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I'm quickly implementing this code http://msdn.microsoft.com/en-us/library/hskdteyh(v=vs.80).aspx into my program, since I needed to get some CPU info, however when i get to this part of the code:

__cpuid(CPUInfo, 0x80000000);
    nExIds = CPUInfo[0];

the next for loop begins to roll forever, so I placed a break point and the hit count kept growing, turned out that nExIDs gets set to 2147483656, which would make the execution of the rest of the code hours if not weeks(so it's obviously an error).It doesn't say the feature is deprecated or anything, so it shouldn't be giving me trouble, right?If it's relevant to the *__cpuid* function, I'm running it on Windows 7 Home Premium 64-bit on a VAIO laptop.The CPU I'm querying is an Intel(R) Core(TM) i5 CPU M 460 @ 2.53GHz with 2 cores(4 logical).Maybe I need to pass it a different value other than 0x80000000?But how do I determine how much?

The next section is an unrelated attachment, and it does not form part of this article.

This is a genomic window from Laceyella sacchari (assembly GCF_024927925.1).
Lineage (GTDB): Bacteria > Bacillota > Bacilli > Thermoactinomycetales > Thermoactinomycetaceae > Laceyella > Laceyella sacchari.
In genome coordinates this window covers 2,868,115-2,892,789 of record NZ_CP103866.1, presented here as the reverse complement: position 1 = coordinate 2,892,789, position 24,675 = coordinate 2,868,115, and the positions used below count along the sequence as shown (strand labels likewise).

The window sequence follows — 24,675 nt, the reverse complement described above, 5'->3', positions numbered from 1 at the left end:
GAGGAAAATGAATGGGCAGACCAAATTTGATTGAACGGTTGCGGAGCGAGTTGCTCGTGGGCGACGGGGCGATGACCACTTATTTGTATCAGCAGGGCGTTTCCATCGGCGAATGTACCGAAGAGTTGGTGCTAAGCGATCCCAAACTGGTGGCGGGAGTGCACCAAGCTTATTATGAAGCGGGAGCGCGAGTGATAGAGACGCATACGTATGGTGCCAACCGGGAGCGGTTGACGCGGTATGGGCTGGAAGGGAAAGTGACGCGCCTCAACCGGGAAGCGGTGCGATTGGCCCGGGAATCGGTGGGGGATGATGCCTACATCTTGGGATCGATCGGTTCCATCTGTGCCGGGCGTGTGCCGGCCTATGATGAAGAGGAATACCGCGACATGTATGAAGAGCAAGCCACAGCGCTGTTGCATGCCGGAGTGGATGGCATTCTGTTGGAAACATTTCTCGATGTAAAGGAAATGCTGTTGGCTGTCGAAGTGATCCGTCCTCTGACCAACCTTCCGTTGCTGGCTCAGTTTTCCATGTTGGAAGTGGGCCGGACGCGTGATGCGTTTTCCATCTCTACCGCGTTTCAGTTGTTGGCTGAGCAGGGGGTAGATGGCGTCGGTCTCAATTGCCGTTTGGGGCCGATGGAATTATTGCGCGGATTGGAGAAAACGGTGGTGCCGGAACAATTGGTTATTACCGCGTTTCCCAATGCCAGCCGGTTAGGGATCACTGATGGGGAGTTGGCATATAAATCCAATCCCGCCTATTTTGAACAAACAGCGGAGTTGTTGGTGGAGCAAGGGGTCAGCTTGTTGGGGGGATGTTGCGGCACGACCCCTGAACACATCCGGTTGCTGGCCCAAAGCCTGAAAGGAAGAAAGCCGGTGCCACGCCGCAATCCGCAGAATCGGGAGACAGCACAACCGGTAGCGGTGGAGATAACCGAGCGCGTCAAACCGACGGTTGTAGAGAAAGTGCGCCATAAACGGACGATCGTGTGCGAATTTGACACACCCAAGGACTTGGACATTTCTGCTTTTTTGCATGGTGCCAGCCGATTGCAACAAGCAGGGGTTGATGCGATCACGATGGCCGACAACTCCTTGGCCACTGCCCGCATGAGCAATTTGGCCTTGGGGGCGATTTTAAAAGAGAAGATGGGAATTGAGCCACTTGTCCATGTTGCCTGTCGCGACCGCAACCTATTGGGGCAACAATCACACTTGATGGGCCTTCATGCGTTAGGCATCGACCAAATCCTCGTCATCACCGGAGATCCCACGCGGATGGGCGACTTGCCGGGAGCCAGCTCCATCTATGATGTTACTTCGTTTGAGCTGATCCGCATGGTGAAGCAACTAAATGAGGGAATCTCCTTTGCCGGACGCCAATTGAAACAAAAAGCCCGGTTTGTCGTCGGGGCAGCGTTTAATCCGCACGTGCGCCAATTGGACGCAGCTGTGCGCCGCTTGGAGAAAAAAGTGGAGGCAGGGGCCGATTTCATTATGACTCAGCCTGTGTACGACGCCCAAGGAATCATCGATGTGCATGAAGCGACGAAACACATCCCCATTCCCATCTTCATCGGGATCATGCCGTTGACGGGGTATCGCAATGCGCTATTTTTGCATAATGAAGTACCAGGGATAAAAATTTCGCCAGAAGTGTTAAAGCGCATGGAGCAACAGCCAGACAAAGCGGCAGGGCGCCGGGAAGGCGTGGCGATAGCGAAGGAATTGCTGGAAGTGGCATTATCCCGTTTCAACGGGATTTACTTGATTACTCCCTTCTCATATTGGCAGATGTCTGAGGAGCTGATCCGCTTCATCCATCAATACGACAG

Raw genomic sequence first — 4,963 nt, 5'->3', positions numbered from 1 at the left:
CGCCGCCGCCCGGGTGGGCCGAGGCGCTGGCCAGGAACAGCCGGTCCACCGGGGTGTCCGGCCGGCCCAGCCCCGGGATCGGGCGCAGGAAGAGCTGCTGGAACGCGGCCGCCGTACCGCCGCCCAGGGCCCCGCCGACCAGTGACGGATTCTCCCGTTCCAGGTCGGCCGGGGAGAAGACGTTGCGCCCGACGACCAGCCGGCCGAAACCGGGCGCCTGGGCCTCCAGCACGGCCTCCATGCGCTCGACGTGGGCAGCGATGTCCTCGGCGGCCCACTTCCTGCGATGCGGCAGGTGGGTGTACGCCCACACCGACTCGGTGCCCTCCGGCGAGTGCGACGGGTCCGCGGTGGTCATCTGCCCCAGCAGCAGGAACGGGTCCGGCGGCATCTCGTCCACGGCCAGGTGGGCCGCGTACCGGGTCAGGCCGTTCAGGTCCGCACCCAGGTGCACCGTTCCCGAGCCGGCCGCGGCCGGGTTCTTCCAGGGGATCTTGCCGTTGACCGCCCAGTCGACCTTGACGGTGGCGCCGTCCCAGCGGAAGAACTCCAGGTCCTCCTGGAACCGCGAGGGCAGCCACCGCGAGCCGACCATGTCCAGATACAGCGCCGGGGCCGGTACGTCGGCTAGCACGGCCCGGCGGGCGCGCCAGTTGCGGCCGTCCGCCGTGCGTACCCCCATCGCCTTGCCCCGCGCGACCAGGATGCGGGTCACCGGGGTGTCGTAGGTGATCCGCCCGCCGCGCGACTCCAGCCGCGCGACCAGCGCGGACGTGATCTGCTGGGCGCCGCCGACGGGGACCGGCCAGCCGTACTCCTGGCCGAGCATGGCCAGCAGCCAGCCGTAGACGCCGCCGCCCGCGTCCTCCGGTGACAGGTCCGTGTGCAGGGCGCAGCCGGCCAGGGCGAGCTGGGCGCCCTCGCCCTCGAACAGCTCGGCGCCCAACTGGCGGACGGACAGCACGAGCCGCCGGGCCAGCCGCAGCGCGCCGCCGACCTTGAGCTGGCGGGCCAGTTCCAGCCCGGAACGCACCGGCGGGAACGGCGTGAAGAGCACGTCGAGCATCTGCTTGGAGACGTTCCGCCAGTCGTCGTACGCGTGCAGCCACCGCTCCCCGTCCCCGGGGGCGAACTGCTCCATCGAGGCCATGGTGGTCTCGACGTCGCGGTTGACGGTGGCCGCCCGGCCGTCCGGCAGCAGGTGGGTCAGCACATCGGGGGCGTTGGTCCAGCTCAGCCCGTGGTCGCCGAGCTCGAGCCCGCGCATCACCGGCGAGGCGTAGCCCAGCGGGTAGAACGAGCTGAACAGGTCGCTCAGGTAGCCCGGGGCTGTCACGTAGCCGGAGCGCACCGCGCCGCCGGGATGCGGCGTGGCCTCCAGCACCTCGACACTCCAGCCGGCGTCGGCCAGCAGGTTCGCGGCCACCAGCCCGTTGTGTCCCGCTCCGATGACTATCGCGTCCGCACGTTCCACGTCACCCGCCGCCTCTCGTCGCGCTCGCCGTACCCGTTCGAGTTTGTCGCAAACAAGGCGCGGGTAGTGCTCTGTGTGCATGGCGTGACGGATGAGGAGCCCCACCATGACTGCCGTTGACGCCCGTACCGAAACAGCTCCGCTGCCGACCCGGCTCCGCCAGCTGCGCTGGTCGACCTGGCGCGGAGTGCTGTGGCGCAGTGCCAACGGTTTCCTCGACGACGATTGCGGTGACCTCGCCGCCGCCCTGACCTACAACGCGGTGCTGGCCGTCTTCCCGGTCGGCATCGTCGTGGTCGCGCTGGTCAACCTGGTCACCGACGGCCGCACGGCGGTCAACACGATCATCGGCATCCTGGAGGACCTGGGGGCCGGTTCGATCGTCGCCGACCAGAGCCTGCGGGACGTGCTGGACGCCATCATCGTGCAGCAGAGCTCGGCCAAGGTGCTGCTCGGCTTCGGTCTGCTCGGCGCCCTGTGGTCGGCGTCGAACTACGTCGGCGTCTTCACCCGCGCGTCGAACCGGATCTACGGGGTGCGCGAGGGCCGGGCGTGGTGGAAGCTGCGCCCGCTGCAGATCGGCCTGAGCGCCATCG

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If you post the code you are using we may be able to help. – Rich Mar 27 '13 at 23:51
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Did any of the other InfoTypes documented at that page work? What did they return? – Robert Harvey Mar 27 '13 at 23:51
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@Rich: It's at the page he linked. There is, of course, no guarantee that it is bug-free. – Robert Harvey Mar 27 '13 at 23:51
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Thanks @RobertHarvey had to scroll a bit to find – Rich Mar 27 '13 at 23:53
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Did you read this part of the page you linked? "If this is supported, InfoType values from 0x8000000 might be used to return information. To determine the maximum meaningful value allowed, set InfoType to 0x8000000." – brian beuning Mar 28 '13 at 0:09

Ok I figured it out, the example in MSDN has a bug - if the feature is not supported it sets it to a negative value, but nExIds is an unsigned int, so when you set it to the negative invalid value, it automatically gets set to 2147483656.So I must use int instead of unsigned int.

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